Design media arts exhibit highlights artists’ interpretations of migration
Running at the New Wight Gallery until Jan. 30, “Migration” is an art exhibit featuring 45 undergraduate design media arts students including Dong Hye Kim, Ruth Lee and Gustavo Tepetla. Kim said the theme of migration was selected in an effort to display diversity in the exhibit while also allowing artists artistic flexibility. (Anna Syed/Daily Bruin)
New Wight Gallery
Running through Jan. 30
Jan. 21, 2020 11:49 p.m.
“Migration” explores the personal identities and transformations of each featured artist through modern media and technology.
The undergraduate art exhibit, running at the New Wight Gallery through Jan. 30, showcases works created by 45 undergraduate design media arts students – each centering on the overarching theme of migration. Dong Hye Kim, a third-year design media arts student, said the theme provokes personal art defined by a period of transition, making it relatable to viewers who may also be dealing with times of change.
“All students have to go through this process, either entering college or at some time in their lives,” Kim said. “They enter a transition, go through a realization and have to adjust to a new environment.”
When helping decide the exhibit’s theme with the rest of the department’s student council, Kim said the choice was unlike others they had made in the past. After all artwork submissions were received, the student council publicly announced the theme, unlike in previous years in which they did the opposite, Kim said. With this new policy, Kim said the submissions were incredibly diverse, as artists didn’t feel restricted by theme.
The inclusive theme of migration was selected in an effort to display diversity in the exhibit, he said. The opportunity for artists to personally interpret what “migration” means gave them artistic flexibility, Kim said, and allowed them to represent themselves while still maintaining a common thread throughout the chosen works.
“Rather than just showing the technical aspect of what we do, I wanted to give students an opportunity to represent where they came from and their life experience,” Kim said. “Their works are more personal rather than something that just looks cool.”
Since many of the artists have varied lifestyles and artistic backgrounds, Kim said he wanted artists to have the freedom to showcase their personal stories. Gustavo Tepetla, a third-year design media arts student, said the exhibit’s theme mirrors current changes within the design media arts department.
As a representative of the council, Tepetla said the design media arts council made more of an effort this year to connect with students, making them feel more inclined to participate in the show. Thus feeling more inclined to submit pieces, the large pool of applicants allowed for greater representation of different identities, he said.
“We wanted to create a very diverse and inclusive environment, but a very family-oriented one,” Tepetla said. “We wanted students to feel like they were not just attending classes and being students of DMA, but that they represented DMA, and embodied DMA instead.”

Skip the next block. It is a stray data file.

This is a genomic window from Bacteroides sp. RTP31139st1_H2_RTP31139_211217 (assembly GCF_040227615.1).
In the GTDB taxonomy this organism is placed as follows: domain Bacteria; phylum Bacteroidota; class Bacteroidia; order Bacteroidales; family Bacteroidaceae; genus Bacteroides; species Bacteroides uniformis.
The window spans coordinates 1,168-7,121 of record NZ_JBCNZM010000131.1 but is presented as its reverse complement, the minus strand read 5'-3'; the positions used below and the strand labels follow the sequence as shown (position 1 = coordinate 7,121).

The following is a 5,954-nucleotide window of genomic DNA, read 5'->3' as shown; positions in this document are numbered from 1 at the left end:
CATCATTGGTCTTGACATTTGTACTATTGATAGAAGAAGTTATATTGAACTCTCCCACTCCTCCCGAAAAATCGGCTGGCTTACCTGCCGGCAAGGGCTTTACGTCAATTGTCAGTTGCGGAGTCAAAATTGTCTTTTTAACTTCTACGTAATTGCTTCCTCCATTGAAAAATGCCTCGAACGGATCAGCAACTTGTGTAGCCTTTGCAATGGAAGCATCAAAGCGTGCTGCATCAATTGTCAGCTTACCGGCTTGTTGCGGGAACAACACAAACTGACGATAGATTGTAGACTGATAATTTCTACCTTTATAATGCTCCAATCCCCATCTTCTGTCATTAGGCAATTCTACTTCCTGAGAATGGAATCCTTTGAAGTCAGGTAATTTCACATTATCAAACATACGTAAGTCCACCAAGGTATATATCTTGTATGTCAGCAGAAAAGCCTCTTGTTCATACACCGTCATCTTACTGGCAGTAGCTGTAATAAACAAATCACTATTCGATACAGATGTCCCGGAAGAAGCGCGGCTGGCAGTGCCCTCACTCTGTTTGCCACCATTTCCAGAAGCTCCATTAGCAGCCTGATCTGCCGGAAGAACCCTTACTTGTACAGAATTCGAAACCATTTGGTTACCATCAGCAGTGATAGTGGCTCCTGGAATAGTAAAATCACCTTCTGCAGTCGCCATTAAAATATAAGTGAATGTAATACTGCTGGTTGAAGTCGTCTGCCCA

This shift toward emphasizing community carries over to the current exhibition, Tepetla said, which allows for the acceptance of different identities and interpretations of migration. Various artistic media were used to represent the theme, including virtual reality and augmented reality pieces, projections, books, 3D mapping and interactive exhibits, which express the diverse personal identities of each artist.
Tepetla’s work, titled “AGAINST ALL ODDS,” is featured in the show and includes a VR experience that puts the viewer in the perspective of an immigrant child at the U.S. border. The piece invites the viewer to physically walk in the children’s footsteps through cages and hear their young voices describing their mistreatment, eliciting intense emotional responses from those who have experienced it, Tepetla said.
Although not all pieces intend to yield such guttural emotions, Ruth Lee, a first-year design media arts student, said other interactive migration-themed pieces actively engage viewers as well. Lee said another VR game leads the viewer to paint makeup on someone’s face, which is another means of representing personal identity and transformation. While the show’s pieces are conceptually different from each other at their core, Lee said this is important as it represents the composition of the student body.
“It almost doesn’t look like one cohesive show,” Lee said. “We have everything from a whole wall of hanging wig hair to a 14-foot tall stack of immigration documents to projections of different colors.”
With a wide range of topics, she said it was rewarding to see the pieces ranging from Hong Kong protests to emojis paired together. Seeing how differently each artist’s work connected to the “migration” theme reflects the exhibit’s goal to put diverse ideas on display, Kim said.
“The strongest part of the exhibition was how personal everyone was,” Kim said. “Obviously there were different levels of that, but each work had its own story and it was very cool to see that people are able to instantly relate and interpret the works and understand other perspectives.”